This article relies largely or entirely on a single source . (November 2020)
In an internal combustion engine, the cylinder head (often informally abbreviated to just head) sits above the cylinders on top of the cylinder block.It closes in the top of the cylinder, forming the combustion chamber. This joint is sealed by a head gasket. In most engines, the head also provides space for the passages that feed air and fuel to the cylinder, and that allow the exhaust to escape. The head can also be a place to mount the valves, spark plugs, and fuel injectors.
In a flathead or sidevalve engine, the mechanical parts of the valve train are all contained within the block, and a 'poultice head' may be used that is essentially a simple metal plate bolted to the top of the block.
Keeping all moving parts within the block has an advantage for physically large engines in that the camshaft drive gear is small and so suffers less from the effects of thermal expansion in the cylinder block. With a chain drive to an overhead camshaft, the extra length of chain needed for an overhead cam design could give trouble from wear and slop in the chain without frequent maintenance.
Early sidevalve engines were in use at a time of simple fuel chemistry, low octane ratings and so required low compression ratios. This made their combustion chamber design less critical and there was less need to design their ports and airflow carefully.
One difficulty experienced at this time was that the low compression ratio also implied a low expansion ratio during the power stroke.Exhaust gases were thus still hot, hotter than a contemporary engine, and this led to frequent trouble with burnt exhaust valves.
A major improvement to the sidevalve engine was the advent of Ricardo's turbulent head design. This reduced the space within the combustion chamber and the ports, but by careful thought about the airflow paths within them it allowed a more efficient flow in and out of the chamber. Most importantly, it used turbulence within the chamber to thoroughly mix the fuel and air mixture. This, of itself, allowed the use of higher compression ratios and more efficient engine operation.
The limit on sidevalve performance is not the gas flow through the valves, but rather the shape of the combustion chamber. With high speed engines and high compression, the limiting difficulty becomes that of achieving complete and efficient combustion, whilst also avoiding the problems of unwanted pre-detonation. The shape of a sidevalve combustion chamber, being inevitably wider than the cylinder to reach the valve ports, conflicts with achieving both an ideal shape for combustionand also the small volume (and low height) needed for high compression. Modern, efficient engines thus tend towards the pent roof or hemi designs, where the valves are brought close into the center of the space.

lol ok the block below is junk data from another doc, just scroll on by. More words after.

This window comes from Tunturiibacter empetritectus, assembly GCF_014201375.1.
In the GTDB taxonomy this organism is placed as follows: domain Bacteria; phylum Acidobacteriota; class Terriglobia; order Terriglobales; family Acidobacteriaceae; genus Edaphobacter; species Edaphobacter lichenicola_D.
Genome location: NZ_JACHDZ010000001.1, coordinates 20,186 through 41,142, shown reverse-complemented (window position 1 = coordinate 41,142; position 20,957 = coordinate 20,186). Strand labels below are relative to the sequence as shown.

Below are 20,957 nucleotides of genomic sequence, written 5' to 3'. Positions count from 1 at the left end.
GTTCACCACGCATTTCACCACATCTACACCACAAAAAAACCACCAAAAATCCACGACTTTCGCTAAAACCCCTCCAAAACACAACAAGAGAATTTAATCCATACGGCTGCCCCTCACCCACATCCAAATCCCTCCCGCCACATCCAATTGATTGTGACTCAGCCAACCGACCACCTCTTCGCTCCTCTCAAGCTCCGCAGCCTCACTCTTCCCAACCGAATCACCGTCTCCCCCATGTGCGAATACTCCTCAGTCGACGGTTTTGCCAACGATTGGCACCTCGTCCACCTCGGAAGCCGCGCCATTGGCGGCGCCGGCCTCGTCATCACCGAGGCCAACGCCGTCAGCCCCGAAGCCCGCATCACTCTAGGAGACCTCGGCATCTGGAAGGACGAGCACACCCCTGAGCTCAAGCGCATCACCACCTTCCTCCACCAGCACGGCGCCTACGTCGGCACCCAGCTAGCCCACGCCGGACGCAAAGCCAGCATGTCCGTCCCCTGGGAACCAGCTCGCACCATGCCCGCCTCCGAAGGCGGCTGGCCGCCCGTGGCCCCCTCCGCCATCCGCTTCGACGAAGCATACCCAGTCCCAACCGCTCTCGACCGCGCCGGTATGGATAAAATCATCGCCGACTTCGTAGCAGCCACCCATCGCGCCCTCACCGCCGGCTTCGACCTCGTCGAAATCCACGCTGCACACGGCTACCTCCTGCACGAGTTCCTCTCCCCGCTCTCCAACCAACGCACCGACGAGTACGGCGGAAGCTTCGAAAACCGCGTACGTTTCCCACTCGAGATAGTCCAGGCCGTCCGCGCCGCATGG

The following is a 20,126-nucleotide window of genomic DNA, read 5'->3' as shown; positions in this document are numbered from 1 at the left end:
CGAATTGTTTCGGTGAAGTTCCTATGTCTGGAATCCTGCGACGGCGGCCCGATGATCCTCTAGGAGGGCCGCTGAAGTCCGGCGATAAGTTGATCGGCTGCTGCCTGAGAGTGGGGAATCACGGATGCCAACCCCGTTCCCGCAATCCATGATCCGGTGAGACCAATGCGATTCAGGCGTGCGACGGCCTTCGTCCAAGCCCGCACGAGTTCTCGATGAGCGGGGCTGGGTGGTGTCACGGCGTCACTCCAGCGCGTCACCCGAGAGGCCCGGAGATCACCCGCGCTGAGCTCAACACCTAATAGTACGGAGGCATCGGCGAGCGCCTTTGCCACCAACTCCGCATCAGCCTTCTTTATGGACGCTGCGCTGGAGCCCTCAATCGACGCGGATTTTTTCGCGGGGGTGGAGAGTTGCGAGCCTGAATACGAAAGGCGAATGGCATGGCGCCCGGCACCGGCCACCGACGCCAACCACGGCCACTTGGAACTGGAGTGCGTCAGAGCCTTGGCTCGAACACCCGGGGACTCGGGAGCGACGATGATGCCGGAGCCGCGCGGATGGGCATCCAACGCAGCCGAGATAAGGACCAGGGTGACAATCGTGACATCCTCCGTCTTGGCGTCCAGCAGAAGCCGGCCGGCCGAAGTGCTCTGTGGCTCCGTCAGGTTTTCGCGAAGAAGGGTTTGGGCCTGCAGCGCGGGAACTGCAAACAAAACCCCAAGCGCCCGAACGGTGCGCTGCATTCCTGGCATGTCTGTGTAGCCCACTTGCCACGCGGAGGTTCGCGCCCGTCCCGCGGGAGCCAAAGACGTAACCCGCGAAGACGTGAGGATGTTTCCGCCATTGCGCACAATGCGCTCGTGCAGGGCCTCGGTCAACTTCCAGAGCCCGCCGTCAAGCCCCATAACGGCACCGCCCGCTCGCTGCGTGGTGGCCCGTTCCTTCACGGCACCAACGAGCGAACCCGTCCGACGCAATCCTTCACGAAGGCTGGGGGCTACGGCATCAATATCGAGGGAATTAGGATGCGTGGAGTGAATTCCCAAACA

Where fuel quality is low and octane rating is poor, compression ratios will be restricted. In these cases, the sidevalve engine still has much to offer. Particularly in the case of the developed IOE engine for a market with poor fuels, engines such as Rolls-Royce B series or the Land-Rover use a complicated arrangement of inclined valves, a cylinder head line at an angle to the bore and corresponding angled pistons to provide a compact combustion chamber approaching the near-hemispherical ideal. Such engines remained in production into the 1990s, only being finally replaced when the fuels available 'in the field' became more likely to be diesel than petrol.
Internally, the cylinder head has passages called ports or tracts for the fuel/air mixture to travel to the inlet valves from the intake manifold, and for exhaust gases to travel from the exhaust valves to the exhaust manifold. In a water-cooled engine, the cylinder head also contains integral ducts and passages for the engines' coolant—usually a mixture of water and antifreeze—to facilitate the transfer of excess heat away from the head, and therefore the engine in general.
In the overhead valve (OHV) design, the cylinder head contains the poppet valves and the spark plugs, along with tracts or 'ports' for the inlet and exhaust gases. The operation of the valves is initiated by the engine's camshaft, which is sited within the cylinder block, and its moment of operation is transmitted to the valves' pushrods, and then rocker arms mounted on a rocker shaft—the rocker arms and shaft also being located within the cylinder head.